God mind you, not that I'm complaining.

Oh, no, no.

No, it-it's our duty... laid down by — by God Almighty.

To freedom.

The empire.

We English people... make freedom for all the world.

Make them good schools for all people.

All people learn book.

Learn to agree for each other.

I say it again to you, Johnson.

You're too good for a nig.

It is a pity you're a nig.

I mean, you should have been born one of them higher races... with intelligence.

Oh, sir, I a true Englishman in my heart.

♪ Up to mighty London ♪

♪ Come a Irishman one day ♪

♪ As the streets are paved with gold ♪

♪ Why, they was oh so gay ♪

♪ Singing songs of Piccadilly ♪

♪ Strand and Leicester Square ♪

♪ Till Paddy got excited ♪

♪ And he shouted to them there ♪

♪ It's a long way to Tipperary ♪

♪ It's a long way to go ♪

♪ It's a long way to Tipperary ♪

♪ To the sweetest girl I know ♪

♪ Good-bye, Piccadilly ♪

♪ Farewell, Leicester Square ♪

♪ It's a long, long way to Tipperary ♪

♪ But my heart's right there ♪♪

Mr. Johnson.

Benjamin.

You take money from Sargy's cashbox.

Just advance on my wages.

You stole Sargy's keys?

No. I copy 'em. Make 'em myself.

But Sargy, if he finds out — Sargy in Onitsha at the market.

Not back till Sunday.

This is wrong, Mr. Johnson. I mean, you — No.

We have some beer, one or two drummers... and tonight we have small small party.


No, my friends. We all go inside Sargy's store.

We all go inside. No, Mr. Johnson, you can't!

Sargy Gollup will be very angry. You can't!

He not know, so it don't matter.

All inside for party!

♪ Out of the way, fool child ♪

♪ When Johnson go walkum, go walkum, go walkum ♪

♪ When Johnson go walkum, go walkum, go walkum ♪

♪ The whole world make path for him ♪

♪ All the same them lions in the forest ♪

♪ The forest, the forest, the forest, the forest ♪

♪ The whole sea go dry for him ♪

♪ All same that King Moses ♪

♪ Oh, Moses, oh, Moses, oh, Moses, oh, Moses ♪

♪ The whole sky go light for him ♪

♪ All same that fire for Moses ♪

♪ For Moses, for Moses, for Moses, for Moses ♪♪


Johnson!

Johnson!

I am gonna rip out your tripes... and hang them round your bleedin' neck!

I no afraid of you, Sargy Gollup.

You no fit hit me.

I no fit hit you?

I'm gonna bleedin' murder you, you bastard!


What on earth is it, Waziri?

Clerk Johnson has killed the merchant Gollup.

You aren't murdered then?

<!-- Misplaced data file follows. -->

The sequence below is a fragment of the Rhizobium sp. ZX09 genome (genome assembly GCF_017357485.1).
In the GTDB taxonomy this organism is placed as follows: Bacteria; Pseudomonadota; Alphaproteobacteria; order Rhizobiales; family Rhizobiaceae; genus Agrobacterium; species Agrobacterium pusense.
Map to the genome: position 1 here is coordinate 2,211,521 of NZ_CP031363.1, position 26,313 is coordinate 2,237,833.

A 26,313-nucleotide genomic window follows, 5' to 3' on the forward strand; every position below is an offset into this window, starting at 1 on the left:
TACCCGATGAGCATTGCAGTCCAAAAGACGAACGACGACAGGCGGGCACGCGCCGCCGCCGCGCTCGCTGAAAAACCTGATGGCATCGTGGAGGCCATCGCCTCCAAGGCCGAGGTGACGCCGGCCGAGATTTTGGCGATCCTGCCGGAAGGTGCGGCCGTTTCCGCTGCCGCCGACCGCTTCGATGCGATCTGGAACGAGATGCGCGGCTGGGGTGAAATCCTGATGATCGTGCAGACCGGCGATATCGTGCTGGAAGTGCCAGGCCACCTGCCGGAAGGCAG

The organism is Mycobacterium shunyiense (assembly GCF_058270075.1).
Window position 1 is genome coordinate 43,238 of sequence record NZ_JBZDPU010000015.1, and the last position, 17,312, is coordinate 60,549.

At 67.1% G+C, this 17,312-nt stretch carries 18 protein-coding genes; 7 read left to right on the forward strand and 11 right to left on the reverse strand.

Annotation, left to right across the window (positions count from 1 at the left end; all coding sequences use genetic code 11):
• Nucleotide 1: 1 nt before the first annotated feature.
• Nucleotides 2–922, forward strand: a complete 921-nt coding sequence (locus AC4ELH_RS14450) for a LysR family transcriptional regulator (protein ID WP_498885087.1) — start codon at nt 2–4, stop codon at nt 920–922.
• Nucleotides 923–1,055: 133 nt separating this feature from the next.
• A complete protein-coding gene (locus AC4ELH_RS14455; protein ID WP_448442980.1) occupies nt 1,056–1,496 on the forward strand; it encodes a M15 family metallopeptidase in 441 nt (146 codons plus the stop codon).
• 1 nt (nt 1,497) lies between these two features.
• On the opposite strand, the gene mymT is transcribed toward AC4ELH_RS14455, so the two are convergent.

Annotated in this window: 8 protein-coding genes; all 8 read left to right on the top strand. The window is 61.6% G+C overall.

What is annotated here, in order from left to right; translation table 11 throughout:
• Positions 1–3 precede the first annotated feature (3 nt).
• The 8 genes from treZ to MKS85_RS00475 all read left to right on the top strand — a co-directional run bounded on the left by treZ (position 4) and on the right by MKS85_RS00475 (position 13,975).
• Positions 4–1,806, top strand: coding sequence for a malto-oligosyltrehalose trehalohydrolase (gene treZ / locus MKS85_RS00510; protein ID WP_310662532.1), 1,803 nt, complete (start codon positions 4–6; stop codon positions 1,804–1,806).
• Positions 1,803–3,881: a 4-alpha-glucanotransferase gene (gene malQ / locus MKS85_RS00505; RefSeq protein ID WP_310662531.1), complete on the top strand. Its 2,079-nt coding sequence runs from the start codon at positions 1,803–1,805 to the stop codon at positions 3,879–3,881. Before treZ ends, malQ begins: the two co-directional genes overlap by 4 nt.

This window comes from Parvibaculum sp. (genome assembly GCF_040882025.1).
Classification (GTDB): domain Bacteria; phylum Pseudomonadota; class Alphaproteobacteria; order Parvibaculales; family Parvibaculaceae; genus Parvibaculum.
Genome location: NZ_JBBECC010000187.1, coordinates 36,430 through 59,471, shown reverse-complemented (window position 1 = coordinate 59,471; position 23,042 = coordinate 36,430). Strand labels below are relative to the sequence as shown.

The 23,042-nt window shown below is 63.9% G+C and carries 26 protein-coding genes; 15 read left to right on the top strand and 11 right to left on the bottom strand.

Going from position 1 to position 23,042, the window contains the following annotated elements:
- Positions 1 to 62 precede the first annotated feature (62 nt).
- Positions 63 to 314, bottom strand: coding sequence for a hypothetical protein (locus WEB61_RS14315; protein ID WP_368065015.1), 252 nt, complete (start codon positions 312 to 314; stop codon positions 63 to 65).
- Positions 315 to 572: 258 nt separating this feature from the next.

No, I — I ain't.

Well, did Johnson attack you? Do you want to charge him?

No. Oh, everything's all right here, Mr. Rudbeck.

I had a... accident.

A accident to my nose.

Ah, well, ah, well, uh — That's all right then.

That's all right.

Good night.

Well, old son.

That's it, innit?

I mean, I-I can't have this sort of thing happening, can I?

I mean, not in public.

I mean, I've got to maintain discipline here, haven't I?

Otherwise, where would we be?

I'm giving you a month in lieu.

There you are.

I'm-I'm real sorry about this, Johnson. I really am.

You was the best nig I ever had.

I mean, treat 'em right, I always say... and they ain't half as black as they look.

You weren't never afraid of me, were you?

No. Never afraid of you, Mr. Gollup.


How many miles had you done before the rains?

Oh, about 30, sir.

Um, Fada is here...

Mm-hmm? and we're about at this point now, sir.

Well, that's very good.

And trade has gone up, Harry, just as you predicted, even though it's not finished.

Uh, well, the trouble is, sir, it looks like it might stay that way.

Hmm? What with that, um...

Tring controlling the vote. Ah.

You'd think we were asking him to spend his own bloody money.

Yes. Pity.

Thing is, it's the ones who can recite the rule book in their sleep... that get the promotion.

We're gonna have to be careful.

Mrs. Rudbeck. Cheers.


Judge Rudbeck, God grant you long life!

How do you do, sir?

The clock — I think it fast when it stop.

My God.

Johnson. Ha!

Mr. Johnson.

What the devil have you been doing to yourself? Lion taming?